Coming hard on the heels of the Banská Bystrica meeting two days ago, and with many pivotal national championships upcoming this weekend, the Brnenská Latka meeting here in Brno was always going have an uphill fight on its hands. Adding to that were three late injury-related cancellations by jumpers having PBs of 2.30 or higher.
Of the twelve competitors who made up the men’s card on Thursday evening, eight had seen a full evening of action only 48 hours earlier in the Slovak city.
But this turned out to be just the right scenario for Brno native Svatoslav Ton to show many of his old neighbours that his knee operation from last spring was successful, as he leaped 2.25 - and barely missed 2.28 - for the win. As one of the four jumpers with fresh legs, Ton also had an insider’s advantage with his hometown appearance.
“These were all of my old friends cheering me on. I felt I knew everyone in the hall tonight, and they were worth another five centimetres to me,” said the affable Ton afterwards.
The 25-year-old Dukla Praha athlete, who has been in the top rank of the Czech Republic’s high jumping corps ever since his silver medal at the 1996 World Junior Championships, found himself ironically having to return to his old style of jumping, the same technique which caused his chronic knee problems over a four-year period.
“The specific kind of surface here, with lots of rubber sheets placed down for the jumpers, meant that I had to go back to a slow but powerful takeoff,” he said. “It’s not the kind of surface I normally have for my training.” Nor is it the kind he will see on Sunday at the Czech national championships in Prague’s Stromovka arena as he attempts to move just three centimetres higher, to 2.28 and a possible ticket to Budapest two weeks later.
“I’ll have to go back to the new, quicker and lighter technique to which I’ve switched by necessity because of my old ‘jumper’s knee’, he said, relishing tonight’s victory with his return to an abandoned style but hoping for greater success this weekend with a new jumping method.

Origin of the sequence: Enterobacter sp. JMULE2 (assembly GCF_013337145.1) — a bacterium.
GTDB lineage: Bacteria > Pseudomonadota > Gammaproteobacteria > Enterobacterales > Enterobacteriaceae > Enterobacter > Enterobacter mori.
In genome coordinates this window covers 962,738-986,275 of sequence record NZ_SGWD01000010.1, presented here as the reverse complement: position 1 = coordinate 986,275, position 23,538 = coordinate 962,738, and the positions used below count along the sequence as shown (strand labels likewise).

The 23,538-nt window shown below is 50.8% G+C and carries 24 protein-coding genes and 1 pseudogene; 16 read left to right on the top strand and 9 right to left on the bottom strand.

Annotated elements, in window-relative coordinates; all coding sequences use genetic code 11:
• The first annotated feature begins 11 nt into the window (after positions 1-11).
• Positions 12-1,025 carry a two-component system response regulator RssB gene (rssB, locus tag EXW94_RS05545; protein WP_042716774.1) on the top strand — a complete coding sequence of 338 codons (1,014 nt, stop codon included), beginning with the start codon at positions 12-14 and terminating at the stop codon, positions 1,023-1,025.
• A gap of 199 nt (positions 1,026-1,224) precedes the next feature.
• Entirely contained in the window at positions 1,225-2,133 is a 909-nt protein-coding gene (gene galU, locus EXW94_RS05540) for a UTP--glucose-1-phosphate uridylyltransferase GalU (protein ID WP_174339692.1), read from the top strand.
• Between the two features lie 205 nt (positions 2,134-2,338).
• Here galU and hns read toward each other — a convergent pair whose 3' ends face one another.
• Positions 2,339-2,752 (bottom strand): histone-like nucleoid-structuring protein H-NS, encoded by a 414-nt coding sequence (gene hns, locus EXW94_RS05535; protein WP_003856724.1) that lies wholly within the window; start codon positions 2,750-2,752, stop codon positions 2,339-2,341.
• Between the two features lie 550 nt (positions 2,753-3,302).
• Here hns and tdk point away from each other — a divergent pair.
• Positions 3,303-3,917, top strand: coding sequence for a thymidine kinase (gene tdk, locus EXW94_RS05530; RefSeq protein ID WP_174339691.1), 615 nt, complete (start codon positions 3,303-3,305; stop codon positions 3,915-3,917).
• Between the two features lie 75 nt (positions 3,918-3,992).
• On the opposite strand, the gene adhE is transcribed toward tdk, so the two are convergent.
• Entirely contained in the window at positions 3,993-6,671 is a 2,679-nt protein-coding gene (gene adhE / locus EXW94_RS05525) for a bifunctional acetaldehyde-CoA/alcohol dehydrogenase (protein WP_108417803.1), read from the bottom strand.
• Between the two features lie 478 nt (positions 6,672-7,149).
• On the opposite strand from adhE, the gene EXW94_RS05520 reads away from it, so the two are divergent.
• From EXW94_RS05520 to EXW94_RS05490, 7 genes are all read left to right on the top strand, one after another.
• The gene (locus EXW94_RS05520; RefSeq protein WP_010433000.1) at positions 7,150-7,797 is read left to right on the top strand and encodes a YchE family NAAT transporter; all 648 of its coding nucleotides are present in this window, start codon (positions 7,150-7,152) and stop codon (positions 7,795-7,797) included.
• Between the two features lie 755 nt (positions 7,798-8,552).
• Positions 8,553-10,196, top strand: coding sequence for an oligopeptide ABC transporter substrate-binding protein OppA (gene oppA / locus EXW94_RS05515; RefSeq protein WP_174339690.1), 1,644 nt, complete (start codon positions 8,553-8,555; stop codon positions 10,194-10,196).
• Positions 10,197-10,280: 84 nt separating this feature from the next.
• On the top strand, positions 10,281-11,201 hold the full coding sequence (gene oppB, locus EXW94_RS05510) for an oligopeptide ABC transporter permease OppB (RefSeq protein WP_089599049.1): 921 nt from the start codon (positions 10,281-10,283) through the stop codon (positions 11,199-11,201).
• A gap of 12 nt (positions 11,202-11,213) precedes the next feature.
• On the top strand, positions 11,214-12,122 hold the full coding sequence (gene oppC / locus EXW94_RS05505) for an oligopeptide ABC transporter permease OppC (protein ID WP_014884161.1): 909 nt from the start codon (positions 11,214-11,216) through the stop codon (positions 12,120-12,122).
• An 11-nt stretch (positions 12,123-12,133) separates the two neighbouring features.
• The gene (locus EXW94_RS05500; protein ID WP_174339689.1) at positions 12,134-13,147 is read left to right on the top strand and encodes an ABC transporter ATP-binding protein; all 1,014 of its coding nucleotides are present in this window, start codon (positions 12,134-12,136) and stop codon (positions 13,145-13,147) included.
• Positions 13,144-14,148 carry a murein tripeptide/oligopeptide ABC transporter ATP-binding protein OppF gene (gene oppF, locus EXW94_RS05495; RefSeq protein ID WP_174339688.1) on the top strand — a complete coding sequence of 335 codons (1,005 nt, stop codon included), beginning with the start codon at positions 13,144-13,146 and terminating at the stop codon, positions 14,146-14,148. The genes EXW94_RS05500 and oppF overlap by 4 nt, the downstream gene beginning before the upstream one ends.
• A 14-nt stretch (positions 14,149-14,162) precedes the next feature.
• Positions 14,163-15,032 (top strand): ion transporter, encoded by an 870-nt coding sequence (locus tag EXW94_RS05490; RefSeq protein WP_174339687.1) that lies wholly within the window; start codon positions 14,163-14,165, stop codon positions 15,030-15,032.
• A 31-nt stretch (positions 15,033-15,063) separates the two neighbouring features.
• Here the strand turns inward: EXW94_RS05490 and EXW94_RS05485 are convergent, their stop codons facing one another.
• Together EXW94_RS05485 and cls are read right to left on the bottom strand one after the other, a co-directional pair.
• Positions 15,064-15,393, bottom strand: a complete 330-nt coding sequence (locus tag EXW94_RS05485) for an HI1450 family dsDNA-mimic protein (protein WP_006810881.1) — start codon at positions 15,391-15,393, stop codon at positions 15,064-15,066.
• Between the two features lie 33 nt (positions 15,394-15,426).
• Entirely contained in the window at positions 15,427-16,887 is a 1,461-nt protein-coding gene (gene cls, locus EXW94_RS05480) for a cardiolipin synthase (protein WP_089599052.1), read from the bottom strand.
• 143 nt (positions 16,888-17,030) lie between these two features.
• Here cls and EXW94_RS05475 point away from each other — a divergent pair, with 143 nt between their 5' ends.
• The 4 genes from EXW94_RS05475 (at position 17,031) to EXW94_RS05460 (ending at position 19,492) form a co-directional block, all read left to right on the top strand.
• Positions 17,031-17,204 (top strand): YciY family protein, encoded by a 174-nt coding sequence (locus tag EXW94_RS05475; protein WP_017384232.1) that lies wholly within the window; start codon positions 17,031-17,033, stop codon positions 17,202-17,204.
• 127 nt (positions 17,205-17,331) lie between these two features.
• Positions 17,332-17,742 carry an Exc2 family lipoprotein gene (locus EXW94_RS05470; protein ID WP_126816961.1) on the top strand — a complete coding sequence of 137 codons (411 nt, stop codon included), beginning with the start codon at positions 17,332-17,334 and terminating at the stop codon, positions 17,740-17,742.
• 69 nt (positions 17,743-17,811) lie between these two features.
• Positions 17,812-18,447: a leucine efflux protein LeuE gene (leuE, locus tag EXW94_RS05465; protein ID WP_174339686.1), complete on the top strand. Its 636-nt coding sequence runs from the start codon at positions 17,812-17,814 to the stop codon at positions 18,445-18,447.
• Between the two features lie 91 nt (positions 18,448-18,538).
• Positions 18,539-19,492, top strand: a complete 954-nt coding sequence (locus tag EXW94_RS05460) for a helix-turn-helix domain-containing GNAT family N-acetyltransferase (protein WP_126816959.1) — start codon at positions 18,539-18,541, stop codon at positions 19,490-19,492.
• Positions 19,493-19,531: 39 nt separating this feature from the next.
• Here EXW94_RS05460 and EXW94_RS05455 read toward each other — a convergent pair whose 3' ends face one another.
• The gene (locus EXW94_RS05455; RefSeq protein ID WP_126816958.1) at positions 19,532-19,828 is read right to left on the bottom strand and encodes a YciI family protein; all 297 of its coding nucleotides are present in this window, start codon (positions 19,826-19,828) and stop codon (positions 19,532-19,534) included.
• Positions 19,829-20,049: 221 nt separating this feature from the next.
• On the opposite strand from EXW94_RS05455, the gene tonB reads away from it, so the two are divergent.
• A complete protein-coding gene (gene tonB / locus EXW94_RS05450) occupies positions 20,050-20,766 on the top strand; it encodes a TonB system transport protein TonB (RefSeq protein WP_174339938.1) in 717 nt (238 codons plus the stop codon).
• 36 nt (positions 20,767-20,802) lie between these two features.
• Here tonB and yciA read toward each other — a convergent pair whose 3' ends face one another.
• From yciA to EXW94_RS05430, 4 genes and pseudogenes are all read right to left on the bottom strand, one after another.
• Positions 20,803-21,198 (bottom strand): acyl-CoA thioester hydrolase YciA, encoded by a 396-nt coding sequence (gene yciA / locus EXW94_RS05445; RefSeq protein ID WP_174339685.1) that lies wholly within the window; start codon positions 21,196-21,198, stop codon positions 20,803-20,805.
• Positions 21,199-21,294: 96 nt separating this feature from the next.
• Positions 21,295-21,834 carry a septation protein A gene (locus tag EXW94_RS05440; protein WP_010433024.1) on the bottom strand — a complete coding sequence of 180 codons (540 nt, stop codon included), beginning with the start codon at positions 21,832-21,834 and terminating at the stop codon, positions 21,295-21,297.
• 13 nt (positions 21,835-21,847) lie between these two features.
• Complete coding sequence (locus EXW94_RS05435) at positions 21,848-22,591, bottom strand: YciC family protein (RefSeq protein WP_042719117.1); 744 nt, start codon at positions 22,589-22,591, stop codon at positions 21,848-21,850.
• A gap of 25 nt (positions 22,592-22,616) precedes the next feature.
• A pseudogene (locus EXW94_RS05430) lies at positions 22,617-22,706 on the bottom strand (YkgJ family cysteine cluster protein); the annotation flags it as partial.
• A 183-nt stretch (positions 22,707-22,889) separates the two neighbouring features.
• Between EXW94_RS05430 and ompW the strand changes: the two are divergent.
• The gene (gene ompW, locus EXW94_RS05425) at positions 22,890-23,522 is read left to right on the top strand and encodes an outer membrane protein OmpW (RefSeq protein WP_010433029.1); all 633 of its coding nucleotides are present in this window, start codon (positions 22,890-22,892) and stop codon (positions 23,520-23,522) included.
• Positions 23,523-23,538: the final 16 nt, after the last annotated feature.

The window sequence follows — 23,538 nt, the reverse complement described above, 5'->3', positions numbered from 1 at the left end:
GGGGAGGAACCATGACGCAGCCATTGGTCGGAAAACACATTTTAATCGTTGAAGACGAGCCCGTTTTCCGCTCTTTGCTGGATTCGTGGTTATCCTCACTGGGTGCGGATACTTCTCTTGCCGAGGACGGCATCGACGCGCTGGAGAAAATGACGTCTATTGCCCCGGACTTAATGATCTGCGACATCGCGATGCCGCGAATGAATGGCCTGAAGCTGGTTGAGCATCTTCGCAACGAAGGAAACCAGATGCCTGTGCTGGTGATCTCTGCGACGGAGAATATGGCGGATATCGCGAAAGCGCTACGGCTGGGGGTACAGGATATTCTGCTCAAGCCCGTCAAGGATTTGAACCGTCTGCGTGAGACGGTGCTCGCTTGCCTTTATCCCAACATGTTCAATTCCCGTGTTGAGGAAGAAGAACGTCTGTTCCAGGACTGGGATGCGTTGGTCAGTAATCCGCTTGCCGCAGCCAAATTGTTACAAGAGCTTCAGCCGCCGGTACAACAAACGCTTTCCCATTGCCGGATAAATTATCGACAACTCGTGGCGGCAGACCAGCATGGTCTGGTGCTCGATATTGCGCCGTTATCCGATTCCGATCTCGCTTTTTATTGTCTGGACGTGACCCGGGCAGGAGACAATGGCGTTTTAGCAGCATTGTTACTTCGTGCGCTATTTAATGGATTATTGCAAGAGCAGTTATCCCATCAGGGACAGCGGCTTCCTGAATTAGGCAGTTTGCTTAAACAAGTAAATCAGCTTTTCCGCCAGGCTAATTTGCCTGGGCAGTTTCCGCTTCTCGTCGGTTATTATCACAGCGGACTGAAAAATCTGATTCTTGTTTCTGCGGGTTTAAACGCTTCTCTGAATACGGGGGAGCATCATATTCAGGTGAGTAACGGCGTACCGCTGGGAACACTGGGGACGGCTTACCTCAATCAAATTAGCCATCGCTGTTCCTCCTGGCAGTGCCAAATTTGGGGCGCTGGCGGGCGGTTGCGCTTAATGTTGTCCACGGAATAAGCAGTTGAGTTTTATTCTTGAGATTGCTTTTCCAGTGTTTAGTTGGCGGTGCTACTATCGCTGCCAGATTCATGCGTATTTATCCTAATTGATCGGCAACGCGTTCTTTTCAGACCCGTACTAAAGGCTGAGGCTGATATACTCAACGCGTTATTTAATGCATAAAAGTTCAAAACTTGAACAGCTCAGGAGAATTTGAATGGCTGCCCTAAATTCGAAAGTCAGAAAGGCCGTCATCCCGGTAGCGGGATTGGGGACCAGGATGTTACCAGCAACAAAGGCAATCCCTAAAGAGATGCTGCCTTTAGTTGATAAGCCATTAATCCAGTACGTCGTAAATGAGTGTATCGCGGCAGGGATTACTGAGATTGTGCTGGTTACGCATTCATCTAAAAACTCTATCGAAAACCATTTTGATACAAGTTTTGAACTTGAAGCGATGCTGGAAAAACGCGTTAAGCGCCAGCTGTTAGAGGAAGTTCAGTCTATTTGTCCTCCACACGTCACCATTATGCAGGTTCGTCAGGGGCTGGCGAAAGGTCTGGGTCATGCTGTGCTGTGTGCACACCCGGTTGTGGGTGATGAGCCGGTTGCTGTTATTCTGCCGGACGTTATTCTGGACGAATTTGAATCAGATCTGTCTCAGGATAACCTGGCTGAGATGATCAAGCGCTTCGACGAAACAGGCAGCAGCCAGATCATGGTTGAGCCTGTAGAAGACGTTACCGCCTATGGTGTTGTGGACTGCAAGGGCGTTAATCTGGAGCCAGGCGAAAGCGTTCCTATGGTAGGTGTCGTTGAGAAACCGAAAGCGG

As the competition was in danger of heading to an ignominious finish at 2.22, Ton’s clearance of 2.25 was followed in quick succession by those of Britain’s Ben Challenger - coincidentally the co-silver medal winner with Ton at Sydney in 1996 - and US jumper Terrance Woods. They would eventually be the next two placers at that height, with the American ending up one step higher than the Briton on a misses countback.
Alone at 2.22 and in fourth place was Hungarian László Boros, who was deprived of a would-be PB 2.25 after an extremely narrow miss at that height on his final attempt.
The most often honoured jumper in the field, with three medals in World and European championships, was Staffan Strand. The Swede had only returned to full training a month ago after finally ungoing a long-delayed ankle operation in September. Finding some of the rubber mats not fully anchored in the final stages of his wide approach, Strand was dissatisfied that his 2.15 best for tenth place was not the improvement on his recent Stockholm performance (2.20) he had been seeking.
Winning the women’s competition held earlier in the afternoon was also another Czech jumper returning to her old form after a period of inactivity. Former European indoor silver medallist Zuzana Hlavonová, who had taken a maternity leave two seasons ago after her 1.98 indoor best at the Ghent championships in 2000, actually outdid the men’s competition for quality with her first-attempt 1.95 clearance, after she had clinched the win one height earlier at 1.93.
With the women’s high jump at the Czech nationals scheduled for Saturday, Hlavonová took only one attempt at 1.98 before deciding to quit.
Second place went to Slovakia’s Diana Láznicková in a PB 1.90, the same height attained by Czech jumper Barbora Laláková, who finished third.
1. Ton (CZE) 2.25
2. Woods (USA) 2.25
3. Challenger (GBR) 2.25
4. Boros (HUN) 2.22
5. T Janku (CZE) 2.19
6. Horak (SVK) and Moroz (BLR) 2.19
8. Ar. Zaytsev (BLR) 2.19
9. DeLima (BRA) 2.19
10. Strand (SWE) 2.15
11. Romero (BRA) 2.10
12. Klíma (CZE) 2.00.
1. Hlavonová (CZE) 1.95
2. Láznicková (SVK) 1.90
3. Laláková (CZE) 1.90
4. Janku (CZE) 1.87
5. Straková (CZE) 1.87
6. Moravcová (CZE) 1.80
7. Bodi (HUN) 1.80
8. Horská (SVK), Tománková (CZE), and Srnková (SVK) 1.66
12. Kurcová (CZE) 1.61
13. Maláriková (CZE) 1.61.